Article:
I just spent more time than I had planned typing the word “ejaculations”, along with my name or blog name, into search engines and, later, into document files.
Okay, let’s get it out of our systems: “she said ‘ejaculations’! Heh-heh!”
I was looking for a phrase I had written about what we used to call “ejaculations of prayer,” and I was sure I had talked about it in Strange Gods, but I couldn’t find it in my files and the only thing turning up in search engines was one line in this First Things piece on “Offering it Up” and one suggestion I made to put forth an hourly ejaculation for persecuted Christians in the Near and Middle East.
So, the word wasn’t turning up at all in Strange Gods; it appeared only once in “I Don’t Want to be a Hoo-er“. Finally, I found it in an older thing I’d written, Caring for the Dying with the Help of Your Catholic Faith:
So, why was I even thinking about this? I’m glad you asked; because it occurred to me that — all unconsciously — I have begun ejaculating like crazy all over the place (no, stop…).
Remember that any idea expressed to God can be prayer, no matter how simple. In fact, the things we say to God when we are unguarded and working “outside the lines” can often the our purest and most powerful prayers. They are the sorts of prayers that cannot help but end with an exclamation point, and often they are prayers not simply asking for help, but rather, demanding it.
Older Catholics might remember when such prayers were called “ejaculations.” The word has fallen into disuse, but the image of prayer being forced from us (like water spurting from a pressured fountain-spout) is very apt. Our most desperate pleas can burst forth from us, unbidden, to bring some relief, some small sense of controlling something, and even a bit of companionship and peace. You might find yourself saying things like:
- Lord, have mercy!
- Angels and saints, be with me!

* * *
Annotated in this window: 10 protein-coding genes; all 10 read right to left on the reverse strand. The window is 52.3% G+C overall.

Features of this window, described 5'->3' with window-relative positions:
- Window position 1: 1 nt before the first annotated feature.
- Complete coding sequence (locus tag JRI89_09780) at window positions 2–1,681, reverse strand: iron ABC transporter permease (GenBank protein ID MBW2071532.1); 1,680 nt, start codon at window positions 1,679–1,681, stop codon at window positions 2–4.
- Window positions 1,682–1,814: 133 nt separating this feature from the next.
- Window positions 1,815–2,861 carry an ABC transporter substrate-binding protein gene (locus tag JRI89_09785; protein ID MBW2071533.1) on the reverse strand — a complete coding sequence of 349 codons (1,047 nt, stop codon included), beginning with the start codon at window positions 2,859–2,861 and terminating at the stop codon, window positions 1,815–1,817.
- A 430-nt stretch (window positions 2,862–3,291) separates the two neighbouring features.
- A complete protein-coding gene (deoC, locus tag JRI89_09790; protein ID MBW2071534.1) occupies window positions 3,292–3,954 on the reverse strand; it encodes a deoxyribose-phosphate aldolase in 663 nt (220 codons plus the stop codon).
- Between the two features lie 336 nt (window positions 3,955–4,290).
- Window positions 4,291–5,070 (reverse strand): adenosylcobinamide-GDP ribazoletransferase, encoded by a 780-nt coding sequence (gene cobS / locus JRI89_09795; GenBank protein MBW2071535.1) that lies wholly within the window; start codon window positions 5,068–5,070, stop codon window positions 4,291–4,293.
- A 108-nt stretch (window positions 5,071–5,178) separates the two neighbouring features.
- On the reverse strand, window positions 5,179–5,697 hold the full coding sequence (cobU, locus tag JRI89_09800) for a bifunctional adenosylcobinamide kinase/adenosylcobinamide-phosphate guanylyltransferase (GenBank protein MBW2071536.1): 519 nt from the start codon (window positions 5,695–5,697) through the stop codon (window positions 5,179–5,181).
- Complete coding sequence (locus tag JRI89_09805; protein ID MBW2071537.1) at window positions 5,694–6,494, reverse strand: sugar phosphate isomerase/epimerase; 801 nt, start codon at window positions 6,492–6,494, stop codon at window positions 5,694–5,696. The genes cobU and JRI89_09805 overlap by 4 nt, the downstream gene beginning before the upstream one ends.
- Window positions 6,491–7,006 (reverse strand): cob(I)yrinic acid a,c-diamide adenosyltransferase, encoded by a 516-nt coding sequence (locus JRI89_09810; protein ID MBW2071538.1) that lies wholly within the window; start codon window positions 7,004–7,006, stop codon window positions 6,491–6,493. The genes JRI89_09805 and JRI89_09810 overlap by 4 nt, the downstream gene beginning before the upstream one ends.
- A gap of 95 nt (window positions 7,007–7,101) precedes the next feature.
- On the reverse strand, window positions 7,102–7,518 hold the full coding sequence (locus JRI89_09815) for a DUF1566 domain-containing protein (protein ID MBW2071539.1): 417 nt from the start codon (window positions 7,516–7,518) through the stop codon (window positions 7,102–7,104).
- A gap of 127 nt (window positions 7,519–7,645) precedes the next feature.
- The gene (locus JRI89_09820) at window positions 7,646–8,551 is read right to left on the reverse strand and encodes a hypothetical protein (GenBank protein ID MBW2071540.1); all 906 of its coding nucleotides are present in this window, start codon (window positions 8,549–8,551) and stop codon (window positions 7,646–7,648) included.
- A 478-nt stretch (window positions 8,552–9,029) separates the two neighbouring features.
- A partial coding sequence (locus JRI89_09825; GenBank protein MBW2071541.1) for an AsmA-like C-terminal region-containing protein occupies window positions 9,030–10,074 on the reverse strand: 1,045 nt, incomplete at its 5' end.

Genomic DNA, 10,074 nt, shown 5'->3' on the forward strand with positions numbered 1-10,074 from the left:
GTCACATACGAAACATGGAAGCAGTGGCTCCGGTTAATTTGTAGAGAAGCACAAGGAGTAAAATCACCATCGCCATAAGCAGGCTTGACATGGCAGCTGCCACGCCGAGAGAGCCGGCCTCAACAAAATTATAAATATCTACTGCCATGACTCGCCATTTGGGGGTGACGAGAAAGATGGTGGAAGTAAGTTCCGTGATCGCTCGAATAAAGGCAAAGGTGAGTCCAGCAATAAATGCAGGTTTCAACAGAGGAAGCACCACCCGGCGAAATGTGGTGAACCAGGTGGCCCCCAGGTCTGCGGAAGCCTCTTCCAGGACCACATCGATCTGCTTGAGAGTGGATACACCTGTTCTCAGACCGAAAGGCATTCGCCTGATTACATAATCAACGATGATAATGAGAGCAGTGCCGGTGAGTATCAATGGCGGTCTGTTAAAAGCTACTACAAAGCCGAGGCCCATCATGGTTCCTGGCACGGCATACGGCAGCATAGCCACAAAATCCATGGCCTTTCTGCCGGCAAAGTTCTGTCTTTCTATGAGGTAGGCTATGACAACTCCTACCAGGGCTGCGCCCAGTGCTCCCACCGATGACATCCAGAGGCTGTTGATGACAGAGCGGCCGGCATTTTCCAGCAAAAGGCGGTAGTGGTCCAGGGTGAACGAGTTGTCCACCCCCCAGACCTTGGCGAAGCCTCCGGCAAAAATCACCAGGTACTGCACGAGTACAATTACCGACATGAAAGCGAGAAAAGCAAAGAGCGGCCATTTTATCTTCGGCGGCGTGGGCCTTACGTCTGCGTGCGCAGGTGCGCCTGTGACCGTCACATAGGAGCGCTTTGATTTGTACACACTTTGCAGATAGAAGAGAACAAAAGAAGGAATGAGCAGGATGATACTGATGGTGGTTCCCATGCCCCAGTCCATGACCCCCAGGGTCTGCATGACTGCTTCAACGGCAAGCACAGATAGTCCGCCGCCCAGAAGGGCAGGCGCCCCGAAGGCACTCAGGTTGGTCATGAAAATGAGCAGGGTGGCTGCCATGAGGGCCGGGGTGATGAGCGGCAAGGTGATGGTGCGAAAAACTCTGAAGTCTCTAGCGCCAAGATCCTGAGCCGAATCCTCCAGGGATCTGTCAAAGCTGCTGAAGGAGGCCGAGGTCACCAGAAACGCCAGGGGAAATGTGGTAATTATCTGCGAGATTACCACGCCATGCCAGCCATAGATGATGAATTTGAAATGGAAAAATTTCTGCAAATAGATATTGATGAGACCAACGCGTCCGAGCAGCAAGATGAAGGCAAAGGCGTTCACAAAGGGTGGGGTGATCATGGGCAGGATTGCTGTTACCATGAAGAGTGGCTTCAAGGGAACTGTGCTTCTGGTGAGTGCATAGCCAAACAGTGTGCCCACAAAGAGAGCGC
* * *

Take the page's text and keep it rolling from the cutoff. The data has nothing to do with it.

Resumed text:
- Mother of God, pray for us!
- I believe, Lord, help my unbelief!
I realized today that when I drive past a Catholic church, I make the sign of the cross and declare, “Blessed be Christ Jesus in the Holy Tabernacle,” or “Praise to the Blessed Sacrament of the Altar.” When First Responders race past me, I bless myself and say, “Jesus, Mary and Joseph, be with all involved!” Today, watching a mother cross the street with two little kids in tow, I found myself once again making the sign of the cross and muttering “O Mary and all Guardian Angels be with us!”
I have become my grandmother. I have become Dennis Fermoyle — “Din the Downshouter” of Henry Morton Robinson’s classic novel The Cardinal — the motorman father of a future priest, whose route would take him past churches and always elicit from him a doff of his hat and quick, prayerful ejaculate.
On consideration, I’ve taken it as no bad thing that, somehow, I’ve developed a habit of spewing prayers of praise and supplication as I go along, all for no other reason than because something, or someone, has caught my eye and momentarily broken through into my awareness.
The brief prayer is a small act of faith, but one that has the effect of taking us out of ourselves of a moment, and grounding us in a mysterious locus of mercy and other-mindedness — a spiritual street-corner that seems a good hang-out, for a habit of prayerful awareness seems worth cultivating.
A long time ago, I prayed to learn to love prayer and to grow in it. And a year or so ago, I prayed to be able to love, again without the barrier of labels. I fail too often — everyday — so perhaps this gift of ejaculation, this habit not consciously started, is an answer to both prayers, a way to help me get along and grow further in love.
And hey, it gives me a click-baiting headline, to boot!
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